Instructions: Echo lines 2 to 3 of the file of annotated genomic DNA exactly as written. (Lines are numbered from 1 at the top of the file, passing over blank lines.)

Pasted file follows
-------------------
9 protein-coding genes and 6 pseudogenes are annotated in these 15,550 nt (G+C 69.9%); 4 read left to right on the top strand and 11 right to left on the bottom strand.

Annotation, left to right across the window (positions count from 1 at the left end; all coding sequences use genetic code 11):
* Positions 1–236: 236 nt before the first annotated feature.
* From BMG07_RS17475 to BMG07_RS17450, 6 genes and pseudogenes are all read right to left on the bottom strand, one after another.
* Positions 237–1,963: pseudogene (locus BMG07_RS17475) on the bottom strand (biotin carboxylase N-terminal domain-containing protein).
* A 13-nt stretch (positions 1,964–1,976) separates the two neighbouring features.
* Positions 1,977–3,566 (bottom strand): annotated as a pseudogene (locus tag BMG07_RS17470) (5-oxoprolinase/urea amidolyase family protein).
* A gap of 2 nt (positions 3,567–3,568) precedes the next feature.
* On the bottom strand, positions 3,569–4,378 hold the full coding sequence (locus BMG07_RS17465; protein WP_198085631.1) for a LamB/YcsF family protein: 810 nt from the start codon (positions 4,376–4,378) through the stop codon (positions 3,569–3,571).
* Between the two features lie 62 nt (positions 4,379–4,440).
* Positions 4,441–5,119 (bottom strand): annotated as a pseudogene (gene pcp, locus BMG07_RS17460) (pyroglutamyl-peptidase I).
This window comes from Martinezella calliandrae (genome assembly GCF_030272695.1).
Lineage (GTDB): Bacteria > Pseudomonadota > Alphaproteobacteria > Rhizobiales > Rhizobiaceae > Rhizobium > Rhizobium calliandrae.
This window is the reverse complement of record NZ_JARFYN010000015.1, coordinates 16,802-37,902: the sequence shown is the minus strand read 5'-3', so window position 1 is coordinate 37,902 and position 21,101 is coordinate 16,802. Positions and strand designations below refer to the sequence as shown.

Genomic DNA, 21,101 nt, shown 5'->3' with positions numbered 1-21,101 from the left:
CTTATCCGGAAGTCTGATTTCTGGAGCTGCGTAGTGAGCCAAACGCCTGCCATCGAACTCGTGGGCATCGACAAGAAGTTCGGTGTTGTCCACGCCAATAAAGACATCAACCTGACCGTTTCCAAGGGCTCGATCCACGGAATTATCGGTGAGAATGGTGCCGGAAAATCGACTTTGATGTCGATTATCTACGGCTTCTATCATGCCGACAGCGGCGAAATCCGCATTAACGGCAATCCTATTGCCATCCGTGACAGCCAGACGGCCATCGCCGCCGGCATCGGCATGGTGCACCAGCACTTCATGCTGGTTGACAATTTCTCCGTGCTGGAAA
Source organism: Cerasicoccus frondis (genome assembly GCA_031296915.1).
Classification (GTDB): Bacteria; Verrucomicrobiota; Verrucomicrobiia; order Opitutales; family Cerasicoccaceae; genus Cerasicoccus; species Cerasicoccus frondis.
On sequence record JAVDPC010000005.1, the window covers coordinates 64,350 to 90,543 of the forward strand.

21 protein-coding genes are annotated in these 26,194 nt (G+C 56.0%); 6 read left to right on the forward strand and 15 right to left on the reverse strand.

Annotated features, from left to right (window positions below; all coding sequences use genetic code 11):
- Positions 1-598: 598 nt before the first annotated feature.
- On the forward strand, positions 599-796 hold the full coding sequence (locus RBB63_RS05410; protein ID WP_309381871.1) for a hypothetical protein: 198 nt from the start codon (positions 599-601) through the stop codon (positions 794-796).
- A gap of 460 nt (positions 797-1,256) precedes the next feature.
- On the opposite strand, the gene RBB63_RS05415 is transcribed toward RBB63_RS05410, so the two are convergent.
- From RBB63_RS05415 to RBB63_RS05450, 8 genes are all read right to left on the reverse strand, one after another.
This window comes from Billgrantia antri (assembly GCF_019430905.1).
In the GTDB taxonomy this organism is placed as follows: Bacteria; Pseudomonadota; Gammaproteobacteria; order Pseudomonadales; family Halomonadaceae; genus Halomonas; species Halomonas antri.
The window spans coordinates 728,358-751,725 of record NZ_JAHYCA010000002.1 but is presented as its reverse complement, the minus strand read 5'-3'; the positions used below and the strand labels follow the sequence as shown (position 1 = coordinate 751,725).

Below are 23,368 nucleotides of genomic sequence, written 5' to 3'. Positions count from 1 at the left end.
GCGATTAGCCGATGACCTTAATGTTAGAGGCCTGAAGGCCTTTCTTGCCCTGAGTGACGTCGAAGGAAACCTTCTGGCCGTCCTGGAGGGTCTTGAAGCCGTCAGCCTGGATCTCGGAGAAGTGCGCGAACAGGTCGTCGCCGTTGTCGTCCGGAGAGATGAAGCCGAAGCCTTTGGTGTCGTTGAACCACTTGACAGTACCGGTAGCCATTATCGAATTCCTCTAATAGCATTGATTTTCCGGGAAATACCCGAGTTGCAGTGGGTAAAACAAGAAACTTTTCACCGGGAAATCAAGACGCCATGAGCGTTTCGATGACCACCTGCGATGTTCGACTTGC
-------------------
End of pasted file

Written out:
Annotation, left to right across the window (positions count from 1 at the left end; all coding sequences use genetic code 11):
* Positions 1–236: 236 nt before the first annotated feature.